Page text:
Inflation and Indexation: Argentina, Brazil, and Israel

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John Williamson
Institute for International Economics, 1985 - Business & Economics - 181 pages
Triple digit inflation poses the greatest threat to the economic prospects and to the political cohesion of Argentina, Brazil, and Israel. All three countries have extensive indexation, including linkage of wages to the inflation rate. This report discusses questions such as: What strategy offers the best hope for controlling inflation in each of these cases? Is deindexation necessary to curb inflation and how might it be achieved? What can be learned from previous attempts at monetary reform and deindexation? Now available directly from: IIE 11 Dupont Circle, NW Washington, DC 20036 Tel: (202) 328-9000

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About the author (1985)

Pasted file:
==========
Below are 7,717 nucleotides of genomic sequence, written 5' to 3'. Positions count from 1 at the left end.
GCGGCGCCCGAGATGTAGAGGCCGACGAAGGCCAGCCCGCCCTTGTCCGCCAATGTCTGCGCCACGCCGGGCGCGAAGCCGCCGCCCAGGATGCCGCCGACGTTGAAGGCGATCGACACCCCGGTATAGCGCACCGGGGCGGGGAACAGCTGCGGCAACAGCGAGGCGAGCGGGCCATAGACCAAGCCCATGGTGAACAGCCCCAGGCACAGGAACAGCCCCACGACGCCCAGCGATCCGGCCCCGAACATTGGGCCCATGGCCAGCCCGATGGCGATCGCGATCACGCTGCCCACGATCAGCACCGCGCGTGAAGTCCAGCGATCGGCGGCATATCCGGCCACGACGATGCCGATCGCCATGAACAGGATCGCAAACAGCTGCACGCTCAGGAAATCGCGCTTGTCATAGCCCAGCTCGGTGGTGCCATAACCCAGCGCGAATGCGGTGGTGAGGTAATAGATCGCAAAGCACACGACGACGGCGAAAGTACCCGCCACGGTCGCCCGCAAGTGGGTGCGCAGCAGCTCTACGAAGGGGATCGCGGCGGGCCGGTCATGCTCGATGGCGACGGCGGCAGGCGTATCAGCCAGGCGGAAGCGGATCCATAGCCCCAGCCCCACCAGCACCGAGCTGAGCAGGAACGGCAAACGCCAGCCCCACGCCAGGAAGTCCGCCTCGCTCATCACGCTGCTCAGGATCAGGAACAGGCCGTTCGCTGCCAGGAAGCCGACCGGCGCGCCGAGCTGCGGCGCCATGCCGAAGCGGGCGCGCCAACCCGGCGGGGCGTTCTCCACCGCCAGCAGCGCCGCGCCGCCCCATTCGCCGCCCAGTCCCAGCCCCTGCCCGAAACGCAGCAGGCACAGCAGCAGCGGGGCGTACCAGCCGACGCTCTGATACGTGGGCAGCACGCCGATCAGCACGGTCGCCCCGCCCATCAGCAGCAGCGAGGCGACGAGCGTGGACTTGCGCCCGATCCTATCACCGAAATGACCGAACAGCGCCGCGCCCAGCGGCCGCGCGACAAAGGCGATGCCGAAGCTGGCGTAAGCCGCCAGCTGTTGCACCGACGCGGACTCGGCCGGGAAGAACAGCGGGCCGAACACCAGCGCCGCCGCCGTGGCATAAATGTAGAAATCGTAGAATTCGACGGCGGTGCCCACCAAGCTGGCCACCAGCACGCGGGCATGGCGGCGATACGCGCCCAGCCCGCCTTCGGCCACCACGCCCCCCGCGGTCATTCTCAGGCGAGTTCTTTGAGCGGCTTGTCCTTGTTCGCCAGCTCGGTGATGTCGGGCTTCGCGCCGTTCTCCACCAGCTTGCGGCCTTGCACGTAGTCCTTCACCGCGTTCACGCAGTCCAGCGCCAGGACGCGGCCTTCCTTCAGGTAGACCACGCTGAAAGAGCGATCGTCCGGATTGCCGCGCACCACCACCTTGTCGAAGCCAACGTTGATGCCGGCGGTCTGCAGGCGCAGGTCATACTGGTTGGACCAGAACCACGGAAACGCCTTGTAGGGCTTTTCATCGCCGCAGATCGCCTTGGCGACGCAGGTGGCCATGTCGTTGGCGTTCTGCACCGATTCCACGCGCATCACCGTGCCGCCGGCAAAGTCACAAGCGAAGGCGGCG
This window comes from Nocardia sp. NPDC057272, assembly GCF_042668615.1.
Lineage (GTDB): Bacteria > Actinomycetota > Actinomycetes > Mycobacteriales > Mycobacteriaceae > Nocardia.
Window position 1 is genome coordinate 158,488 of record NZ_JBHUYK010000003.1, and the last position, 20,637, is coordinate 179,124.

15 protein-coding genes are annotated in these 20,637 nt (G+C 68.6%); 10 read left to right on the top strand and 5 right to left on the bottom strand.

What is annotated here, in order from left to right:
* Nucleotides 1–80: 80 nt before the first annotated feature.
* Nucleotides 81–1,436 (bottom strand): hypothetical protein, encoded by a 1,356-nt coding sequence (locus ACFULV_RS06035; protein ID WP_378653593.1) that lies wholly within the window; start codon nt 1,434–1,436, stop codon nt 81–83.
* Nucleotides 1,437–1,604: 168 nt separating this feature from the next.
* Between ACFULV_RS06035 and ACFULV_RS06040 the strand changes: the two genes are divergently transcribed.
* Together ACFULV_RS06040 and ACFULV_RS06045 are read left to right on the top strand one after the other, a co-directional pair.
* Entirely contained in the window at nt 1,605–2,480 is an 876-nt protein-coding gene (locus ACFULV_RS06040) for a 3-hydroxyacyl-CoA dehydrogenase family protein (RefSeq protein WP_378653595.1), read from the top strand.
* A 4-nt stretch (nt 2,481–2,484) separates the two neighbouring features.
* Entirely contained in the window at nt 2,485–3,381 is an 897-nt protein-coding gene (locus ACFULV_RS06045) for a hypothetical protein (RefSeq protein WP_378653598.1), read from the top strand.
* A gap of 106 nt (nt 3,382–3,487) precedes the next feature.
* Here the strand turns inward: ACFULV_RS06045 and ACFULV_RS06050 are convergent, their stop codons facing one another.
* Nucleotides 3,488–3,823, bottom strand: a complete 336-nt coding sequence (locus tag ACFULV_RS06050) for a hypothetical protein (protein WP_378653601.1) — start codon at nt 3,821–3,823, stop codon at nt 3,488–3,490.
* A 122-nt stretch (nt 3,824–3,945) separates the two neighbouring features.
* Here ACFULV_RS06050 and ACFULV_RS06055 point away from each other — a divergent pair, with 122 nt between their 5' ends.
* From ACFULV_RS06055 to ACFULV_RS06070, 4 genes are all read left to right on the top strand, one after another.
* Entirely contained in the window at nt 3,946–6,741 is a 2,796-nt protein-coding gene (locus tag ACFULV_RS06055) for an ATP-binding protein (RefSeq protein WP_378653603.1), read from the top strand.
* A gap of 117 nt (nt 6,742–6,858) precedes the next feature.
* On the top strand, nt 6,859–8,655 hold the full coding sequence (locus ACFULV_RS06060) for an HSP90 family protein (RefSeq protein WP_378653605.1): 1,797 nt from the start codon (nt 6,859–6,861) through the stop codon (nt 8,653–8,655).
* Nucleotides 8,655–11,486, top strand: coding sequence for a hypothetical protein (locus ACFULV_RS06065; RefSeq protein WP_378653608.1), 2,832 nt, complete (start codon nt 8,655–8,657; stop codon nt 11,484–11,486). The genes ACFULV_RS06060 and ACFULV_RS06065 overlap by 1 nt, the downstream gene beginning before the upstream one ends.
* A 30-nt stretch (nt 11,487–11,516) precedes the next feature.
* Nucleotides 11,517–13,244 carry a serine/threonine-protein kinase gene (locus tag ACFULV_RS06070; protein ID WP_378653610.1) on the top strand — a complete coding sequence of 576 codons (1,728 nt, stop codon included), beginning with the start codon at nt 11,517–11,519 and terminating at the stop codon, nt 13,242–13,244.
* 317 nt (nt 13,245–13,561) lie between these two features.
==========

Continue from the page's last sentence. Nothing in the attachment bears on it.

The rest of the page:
John Williamson, Senior Fellow since 1981, was on leave as Chief Economist for South Asia at the World Bank during 1996-99; Economics professor at Pontificia Universidade Catolica do Rio de Janeiro (1978-81), University of Warwick (1970-77), Massachusetts Institute of Technology (1967, 1980), University of York (1963-68), and Princeton University (1962-63); Adviser to the International Monetary Fund (1972-74); & Economic Consultant to the UK Treasury (1968-70). He is author or editor of numerous studies on international monetary & developing world debt issues, including The Crawling Band as an Exchange Rate Regime (1996), What Role for Currency Boards? (1995), Estimating Equilibrium Exchange Rates (1994), The Political Economy of Policy Reform (1993), Latin American Adjustment: How Much Has Happened? (1990) & Targets & Indicators: A Blueprint for the International Coordination of Economic Policy with Marcus Miller (1987).

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